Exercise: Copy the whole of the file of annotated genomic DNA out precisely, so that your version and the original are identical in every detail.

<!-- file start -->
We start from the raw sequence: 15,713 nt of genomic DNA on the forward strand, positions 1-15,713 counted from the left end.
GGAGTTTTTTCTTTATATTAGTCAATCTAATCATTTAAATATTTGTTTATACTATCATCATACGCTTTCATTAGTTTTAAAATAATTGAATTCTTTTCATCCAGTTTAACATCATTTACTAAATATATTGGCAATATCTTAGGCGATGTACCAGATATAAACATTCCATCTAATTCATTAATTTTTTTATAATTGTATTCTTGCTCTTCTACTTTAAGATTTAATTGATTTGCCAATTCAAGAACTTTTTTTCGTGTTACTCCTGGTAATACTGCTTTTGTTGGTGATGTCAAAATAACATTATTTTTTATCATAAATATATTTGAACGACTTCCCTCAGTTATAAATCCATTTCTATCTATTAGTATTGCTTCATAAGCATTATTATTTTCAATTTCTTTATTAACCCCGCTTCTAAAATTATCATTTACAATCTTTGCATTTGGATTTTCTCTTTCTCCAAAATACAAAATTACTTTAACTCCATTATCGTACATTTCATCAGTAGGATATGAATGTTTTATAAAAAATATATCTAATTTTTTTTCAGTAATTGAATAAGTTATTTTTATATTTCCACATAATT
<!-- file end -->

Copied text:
We start from the raw sequence: 15,713 nt of genomic DNA on the forward strand, positions 1-15,713 counted from the left end.
GGAGTTTTTTCTTTATATTAGTCAATCTAATCATTTAAATATTTGTTTATACTATCATCATACGCTTTCATTAGTTTTAAAATAATTGAATTCTTTTCATCCAGTTTAACATCATTTACTAAATATATTGGCAATATCTTAGGCGATGTACCAGATATAAACATTCCATCTAATTCATTAATTTTTTTATAATTGTATTCTTGCTCTTCTACTTTAAGATTTAATTGATTTGCCAATTCAAGAACTTTTTTTCGTGTTACTCCTGGTAATACTGCTTTTGTTGGTGATGTCAAAATAACATTATTTTTTATCATAAATATATTTGAACGACTTCCCTCAGTTATAAATCCATTTCTATCTATTAGTATTGCTTCATAAGCATTATTATTTTCAATTTCTTTATTAACCCCGCTTCTAAAATTATCATTTACAATCTTTGCATTTGGATTTTCTCTTTCTCCAAAATACAAAATTACTTTAACTCCATTATCGTACATTTCATCAGTAGGATATGAATGTTTTATAAAAAATATATCTAATTTTTTTTCAGTAATTGAATAAGTTATTTTTATATTTCCACATAATT